In the absence of shipping, natural forces are the dominant sources of the long-term time-averaged ocean noise at all frequencies. In the presence of distant shipping, contributions from natural sources continue to dominate time-averaged ocean noise spectra below 5 Hz and from a few hundred hertz to 200 kHz. The dominant source of naturally occurring noise across the frequencies from 1 Hz to 100 kHz is associated with ocean surface waves generated by the wind acting on the sea surface. Nonlinear interactions between ocean surface waves called microseisms (see the Glossary; referred to as “Surface Waves—Second-Order Pressure Effects” in Plates 1 and 2) are the dominant contributors below 5 Hz, while thermal noise (i.e., the pressure fluctuations associated with the thermal agitation of the ocean medium itself) is the dominant contributor above 100 kHz. Natural biological sound sources make a noticeable contribution at certain times of year. For example, a peak around 20 Hz created by calls of large baleen whales is often present in deep-ocean noise spectra. Groups of whistling and echolocating dolphins can raise the local noise level at the frequencies of their signals. Snapping shrimp are an important component of natural noise from a few kilohertz to above 100 kHz close to reefs and in rocky bottom regions in warm shallow waters. Fish can add to ocean noise in some locales.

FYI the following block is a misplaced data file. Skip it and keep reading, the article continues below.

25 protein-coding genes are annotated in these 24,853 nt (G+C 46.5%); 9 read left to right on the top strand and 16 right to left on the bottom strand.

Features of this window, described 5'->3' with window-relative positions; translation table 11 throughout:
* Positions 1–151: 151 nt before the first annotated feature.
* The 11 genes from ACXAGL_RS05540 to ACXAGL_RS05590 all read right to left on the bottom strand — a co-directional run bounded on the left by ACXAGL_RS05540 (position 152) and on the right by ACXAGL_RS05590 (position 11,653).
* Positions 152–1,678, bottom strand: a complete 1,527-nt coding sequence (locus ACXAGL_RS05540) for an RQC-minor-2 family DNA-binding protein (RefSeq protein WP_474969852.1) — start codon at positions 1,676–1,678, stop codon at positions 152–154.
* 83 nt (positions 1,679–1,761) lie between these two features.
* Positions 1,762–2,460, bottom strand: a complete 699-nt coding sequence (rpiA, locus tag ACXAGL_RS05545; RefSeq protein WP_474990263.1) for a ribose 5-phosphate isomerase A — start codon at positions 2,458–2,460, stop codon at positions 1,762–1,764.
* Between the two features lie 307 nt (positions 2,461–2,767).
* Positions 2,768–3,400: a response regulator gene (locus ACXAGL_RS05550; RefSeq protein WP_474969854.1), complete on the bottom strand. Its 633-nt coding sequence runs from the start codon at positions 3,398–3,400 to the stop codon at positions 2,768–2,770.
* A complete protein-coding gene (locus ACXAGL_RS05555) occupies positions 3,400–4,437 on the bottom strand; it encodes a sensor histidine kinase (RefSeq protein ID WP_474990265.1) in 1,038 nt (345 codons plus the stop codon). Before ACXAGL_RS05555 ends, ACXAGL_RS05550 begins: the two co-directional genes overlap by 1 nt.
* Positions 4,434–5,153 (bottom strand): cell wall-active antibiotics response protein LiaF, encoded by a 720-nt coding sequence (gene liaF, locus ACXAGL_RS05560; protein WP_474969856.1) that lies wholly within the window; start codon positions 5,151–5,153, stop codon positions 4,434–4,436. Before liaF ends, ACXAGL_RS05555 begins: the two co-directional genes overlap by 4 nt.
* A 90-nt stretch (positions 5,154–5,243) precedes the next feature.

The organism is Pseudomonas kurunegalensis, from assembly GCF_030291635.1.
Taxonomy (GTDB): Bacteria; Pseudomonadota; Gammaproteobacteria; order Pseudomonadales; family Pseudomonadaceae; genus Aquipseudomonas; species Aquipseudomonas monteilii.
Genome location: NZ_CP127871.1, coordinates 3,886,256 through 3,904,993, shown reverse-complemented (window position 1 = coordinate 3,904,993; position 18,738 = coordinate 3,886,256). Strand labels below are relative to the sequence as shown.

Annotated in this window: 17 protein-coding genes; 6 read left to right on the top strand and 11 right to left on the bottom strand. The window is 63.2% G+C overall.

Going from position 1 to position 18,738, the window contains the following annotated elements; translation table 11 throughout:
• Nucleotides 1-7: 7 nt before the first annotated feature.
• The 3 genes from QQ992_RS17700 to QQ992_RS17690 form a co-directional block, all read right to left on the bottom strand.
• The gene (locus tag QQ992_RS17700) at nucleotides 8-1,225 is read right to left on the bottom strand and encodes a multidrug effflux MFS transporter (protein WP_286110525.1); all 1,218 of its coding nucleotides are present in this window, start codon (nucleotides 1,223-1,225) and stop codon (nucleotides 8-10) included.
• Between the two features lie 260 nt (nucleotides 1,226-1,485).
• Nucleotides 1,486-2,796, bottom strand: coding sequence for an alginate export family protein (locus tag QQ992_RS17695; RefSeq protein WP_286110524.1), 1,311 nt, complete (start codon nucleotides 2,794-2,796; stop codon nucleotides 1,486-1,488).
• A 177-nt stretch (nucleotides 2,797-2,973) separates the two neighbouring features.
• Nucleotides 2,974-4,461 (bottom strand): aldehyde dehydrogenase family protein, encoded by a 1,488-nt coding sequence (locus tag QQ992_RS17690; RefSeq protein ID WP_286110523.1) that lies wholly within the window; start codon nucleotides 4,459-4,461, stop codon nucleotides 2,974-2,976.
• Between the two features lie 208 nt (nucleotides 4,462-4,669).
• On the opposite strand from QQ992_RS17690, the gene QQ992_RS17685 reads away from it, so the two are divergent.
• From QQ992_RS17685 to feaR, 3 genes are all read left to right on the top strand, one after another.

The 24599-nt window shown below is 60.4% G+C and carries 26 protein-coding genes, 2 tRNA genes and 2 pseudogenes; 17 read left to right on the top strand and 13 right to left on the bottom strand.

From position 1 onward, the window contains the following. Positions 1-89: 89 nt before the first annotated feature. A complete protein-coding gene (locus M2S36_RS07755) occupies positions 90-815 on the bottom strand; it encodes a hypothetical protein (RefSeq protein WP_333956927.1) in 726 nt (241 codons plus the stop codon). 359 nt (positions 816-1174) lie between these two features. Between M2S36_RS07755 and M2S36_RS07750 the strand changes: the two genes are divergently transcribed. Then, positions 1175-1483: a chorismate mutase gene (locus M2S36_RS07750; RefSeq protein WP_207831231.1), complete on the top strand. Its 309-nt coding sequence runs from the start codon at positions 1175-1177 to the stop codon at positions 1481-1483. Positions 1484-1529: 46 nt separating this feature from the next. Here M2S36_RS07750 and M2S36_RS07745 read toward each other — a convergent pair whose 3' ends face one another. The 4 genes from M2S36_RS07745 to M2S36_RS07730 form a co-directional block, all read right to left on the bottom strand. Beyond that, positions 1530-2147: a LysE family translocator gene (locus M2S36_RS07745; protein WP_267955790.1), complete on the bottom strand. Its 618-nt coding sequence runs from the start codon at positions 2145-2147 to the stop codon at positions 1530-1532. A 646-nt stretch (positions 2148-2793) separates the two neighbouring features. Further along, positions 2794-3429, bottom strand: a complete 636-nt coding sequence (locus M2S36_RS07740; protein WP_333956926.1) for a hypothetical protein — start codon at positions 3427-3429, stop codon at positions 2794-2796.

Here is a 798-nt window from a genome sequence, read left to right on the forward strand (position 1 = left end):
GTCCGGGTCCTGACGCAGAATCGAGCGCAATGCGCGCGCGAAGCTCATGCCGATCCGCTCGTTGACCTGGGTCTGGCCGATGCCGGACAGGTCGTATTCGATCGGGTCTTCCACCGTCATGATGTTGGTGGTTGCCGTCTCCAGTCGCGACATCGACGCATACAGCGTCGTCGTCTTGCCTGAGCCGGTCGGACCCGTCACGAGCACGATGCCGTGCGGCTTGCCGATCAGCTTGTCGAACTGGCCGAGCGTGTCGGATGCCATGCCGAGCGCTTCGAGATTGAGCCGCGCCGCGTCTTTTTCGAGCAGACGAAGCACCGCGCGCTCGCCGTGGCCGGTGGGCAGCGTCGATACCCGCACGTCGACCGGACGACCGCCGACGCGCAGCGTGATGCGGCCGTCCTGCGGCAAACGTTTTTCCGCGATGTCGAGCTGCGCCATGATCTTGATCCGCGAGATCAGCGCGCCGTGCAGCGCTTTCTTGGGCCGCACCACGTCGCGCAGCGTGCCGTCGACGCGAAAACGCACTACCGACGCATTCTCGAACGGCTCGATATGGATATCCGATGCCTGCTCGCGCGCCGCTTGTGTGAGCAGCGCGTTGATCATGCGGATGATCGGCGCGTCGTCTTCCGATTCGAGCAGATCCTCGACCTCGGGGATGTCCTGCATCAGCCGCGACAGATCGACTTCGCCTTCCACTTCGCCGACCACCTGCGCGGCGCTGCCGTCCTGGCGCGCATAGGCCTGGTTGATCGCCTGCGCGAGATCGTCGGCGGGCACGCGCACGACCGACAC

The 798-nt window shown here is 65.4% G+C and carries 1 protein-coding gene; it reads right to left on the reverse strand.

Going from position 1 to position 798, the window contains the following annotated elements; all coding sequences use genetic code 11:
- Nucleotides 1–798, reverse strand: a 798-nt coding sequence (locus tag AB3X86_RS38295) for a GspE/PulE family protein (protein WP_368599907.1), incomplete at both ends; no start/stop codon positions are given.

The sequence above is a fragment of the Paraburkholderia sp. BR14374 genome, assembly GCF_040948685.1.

Whether intentional or unintentional, anthropogenic noise in the marine environment is an important component of ocean noise. Sound is a widely used tool for a broad range of marine activities. In the search for new hydrocarbon reserves, the rock underlying the seafloor is characterized using air-guns. Marine researchers use sound waves to investigate the properties of seawater both for local and global studies. Sonars used for civilian navigation and defense purposes use sound waves to locate objects under the sea surface. Unintentional contributions to marine noise arise from transiting ships, coastal and marine construction activity, mineral extraction, and aircraft overflights. These anthropogenic sound sources contribute to ocean noise over the complete 1-Hz to 200-kHz band of interest in this report. In the lowest bands, 1-10 Hz, the contributors are ship propellers, explosives, seismic sources, and aircraft sonic booms. In the 10-100 Hz band, shipping, explosives, seismic surveying sources, aircraft sonic booms, construction and industrial activities, and naval surveillance sonars are the major contributors. For the 100-1,000 Hz band, all the sources noted for the 10-100 Hz band still contribute. Also, the noise from nearby ships and seismic air-guns can extend up into the 1,000-10,000 Hz band. This band also includes underwater communication, naval tactical sonars, seafloor profilers, and depth sounders. The 10,000-100,000 Hz band includes the systems listed, in addition to mine-hunting sonars, fish finders, and some oceanographic systems (e.g., acoustic Doppler current profilers). Anthropogenic contributors at and above 100,000 Hz are limited to mine hunting, fish finders, high-resolution seafloor mapping devices



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